To be clear: These are my thoughts entirely and do not necessarily represent the views of Edmonton Public School Board, its administration, staff or the Board of Trustees.
I read through the following link and watched the video narrated by Danielle Smith. My first response was- "Hmm... this hits some interesting notes". Some of what is being said is very appealing and I'm guessing it will resonate with many people. Parents who are facing over-crowded classrooms and didn't not receive one of the 18 new ASAP schools may nod their heads in agreement. Parents who wonder why their child, who clearly needs a full-time aid, is instead sharing an aid with other children. The education system is not perfect and it is easy to stand on the outside of it and criticize.
But let's dig a little deeper, beyond a quick emotional response and examine the content (and implications) of the Wildrose education plan.
First of all, I agree with the importance of education, both to children and society at large. This cannot be over-stated. I agree with the notion of returning key decisions (such as, where new schools are needed) back to locally elected school boards, who are closest to the issues, understand the particular needs of their community and are accountable to their electorate. I agree that "one size does not fit all" and that schools need to be flexible in order to adapt to the individualized needs of children. However, some of what is mentioned in this document is already being done (by EPSB anyway) and some of the ideas will create new problems and challenges.
What's already being done?
- Individualized, self-paced learning- We have several options for this within our system. Teachers regularly use methods to differentiate instruction in our classrooms. It's not unusual to have a grade 5 class with kids who span multiple grades and abilities, ranging from new immigrant children who are reading at a grade 1 level to gifted children who are reading at a grade 8 level. Differentiation is de rigeur for the vast majority of our teachers. We also have specialized sites, called Learning Stores, where students can learn entirely at their own pace, with the support of a teacher. Ironically, though, one of our strongest growing alternative programs (Cogito) goes entirely in a different direction: it provides only whole-class instruction. It is, in fact, "one size fits all" and parents are lined up to enter into this program.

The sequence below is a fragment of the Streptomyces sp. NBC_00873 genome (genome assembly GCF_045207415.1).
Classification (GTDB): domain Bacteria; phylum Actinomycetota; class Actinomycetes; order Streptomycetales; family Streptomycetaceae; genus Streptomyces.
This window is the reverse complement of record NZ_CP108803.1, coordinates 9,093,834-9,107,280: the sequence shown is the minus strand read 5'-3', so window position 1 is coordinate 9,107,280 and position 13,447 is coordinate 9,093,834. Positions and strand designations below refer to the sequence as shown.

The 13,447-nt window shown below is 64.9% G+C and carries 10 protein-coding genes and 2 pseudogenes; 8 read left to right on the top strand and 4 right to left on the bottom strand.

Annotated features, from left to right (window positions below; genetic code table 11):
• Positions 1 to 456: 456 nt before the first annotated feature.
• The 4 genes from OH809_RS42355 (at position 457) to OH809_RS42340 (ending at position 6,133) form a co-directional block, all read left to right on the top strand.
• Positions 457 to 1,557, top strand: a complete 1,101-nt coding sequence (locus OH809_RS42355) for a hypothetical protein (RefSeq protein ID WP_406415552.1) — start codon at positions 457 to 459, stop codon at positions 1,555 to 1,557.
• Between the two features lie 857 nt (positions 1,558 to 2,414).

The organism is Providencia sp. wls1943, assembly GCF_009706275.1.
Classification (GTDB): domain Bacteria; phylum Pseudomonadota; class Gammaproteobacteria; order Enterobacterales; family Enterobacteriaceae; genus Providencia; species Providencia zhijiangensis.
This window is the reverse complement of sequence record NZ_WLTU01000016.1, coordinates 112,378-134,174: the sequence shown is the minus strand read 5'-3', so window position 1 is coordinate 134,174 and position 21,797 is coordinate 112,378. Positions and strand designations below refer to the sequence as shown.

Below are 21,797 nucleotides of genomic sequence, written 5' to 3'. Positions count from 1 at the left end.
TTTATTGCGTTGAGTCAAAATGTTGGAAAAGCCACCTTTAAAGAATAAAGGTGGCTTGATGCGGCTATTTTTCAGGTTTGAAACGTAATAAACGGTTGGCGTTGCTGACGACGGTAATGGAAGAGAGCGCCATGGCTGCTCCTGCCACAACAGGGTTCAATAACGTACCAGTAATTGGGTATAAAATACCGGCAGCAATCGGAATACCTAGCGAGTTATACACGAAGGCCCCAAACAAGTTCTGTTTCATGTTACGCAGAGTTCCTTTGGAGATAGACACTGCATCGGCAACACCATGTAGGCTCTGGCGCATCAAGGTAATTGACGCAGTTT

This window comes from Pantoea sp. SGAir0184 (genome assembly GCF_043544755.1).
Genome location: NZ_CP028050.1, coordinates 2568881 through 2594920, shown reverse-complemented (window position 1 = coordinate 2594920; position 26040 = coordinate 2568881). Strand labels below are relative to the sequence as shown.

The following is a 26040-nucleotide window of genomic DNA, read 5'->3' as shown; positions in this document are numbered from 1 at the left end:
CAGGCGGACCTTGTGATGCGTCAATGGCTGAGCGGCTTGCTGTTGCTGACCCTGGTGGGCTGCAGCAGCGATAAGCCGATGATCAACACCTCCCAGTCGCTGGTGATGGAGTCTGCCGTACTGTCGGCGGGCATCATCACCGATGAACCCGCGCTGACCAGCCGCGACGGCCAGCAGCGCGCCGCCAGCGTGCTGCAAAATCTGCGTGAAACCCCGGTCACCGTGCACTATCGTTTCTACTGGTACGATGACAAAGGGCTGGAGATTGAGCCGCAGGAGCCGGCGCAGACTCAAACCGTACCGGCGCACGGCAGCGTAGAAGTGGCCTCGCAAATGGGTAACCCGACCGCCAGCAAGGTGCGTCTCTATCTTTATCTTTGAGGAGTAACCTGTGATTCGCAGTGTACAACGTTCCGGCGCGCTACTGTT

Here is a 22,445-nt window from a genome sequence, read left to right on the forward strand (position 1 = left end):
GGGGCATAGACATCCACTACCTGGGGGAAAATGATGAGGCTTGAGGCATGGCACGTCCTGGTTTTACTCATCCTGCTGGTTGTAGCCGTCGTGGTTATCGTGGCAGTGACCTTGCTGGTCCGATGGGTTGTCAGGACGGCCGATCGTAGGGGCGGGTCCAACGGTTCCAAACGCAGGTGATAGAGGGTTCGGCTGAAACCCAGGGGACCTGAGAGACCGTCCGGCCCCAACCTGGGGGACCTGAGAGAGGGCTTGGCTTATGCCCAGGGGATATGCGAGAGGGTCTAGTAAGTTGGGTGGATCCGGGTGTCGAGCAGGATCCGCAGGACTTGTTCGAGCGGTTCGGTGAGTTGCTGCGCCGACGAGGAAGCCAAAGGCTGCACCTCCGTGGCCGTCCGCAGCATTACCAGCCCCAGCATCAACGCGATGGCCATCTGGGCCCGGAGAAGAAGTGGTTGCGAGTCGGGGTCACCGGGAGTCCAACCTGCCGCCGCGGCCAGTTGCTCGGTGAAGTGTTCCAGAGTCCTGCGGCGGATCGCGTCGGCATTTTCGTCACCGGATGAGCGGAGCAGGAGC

- Competition and choice- EPSB, of course, has this already and it is my opinion that it is has its pluses and minuses. Competition is a word that doesn't really belong in education, as far as I'm concerned. It implies winner and losers and I am not comfortable with any of our children being placed in the losing category. As well, choice can breed inequity between schools. Education should not follow a business model- where the strong triumphing over the weak is "okay" or even desired. At EPSB, we are recognizing some of the inequities caused by choice and working to level the playing field. Our pendulum is swinging back a bit, with parents in the new ASAP schools thrilled to have, at long last, a community school for their children to attend instead of sending their children to 19 different schools with 19 different choices. It is clear, as well, that choice is not equally available to all, due to financial obstacles or other barriers. Before any political party wholly embraces choice and competition in their education plan, they should be fully aware of these challenges and develop strategies to ensure equitable access and treatment for all children.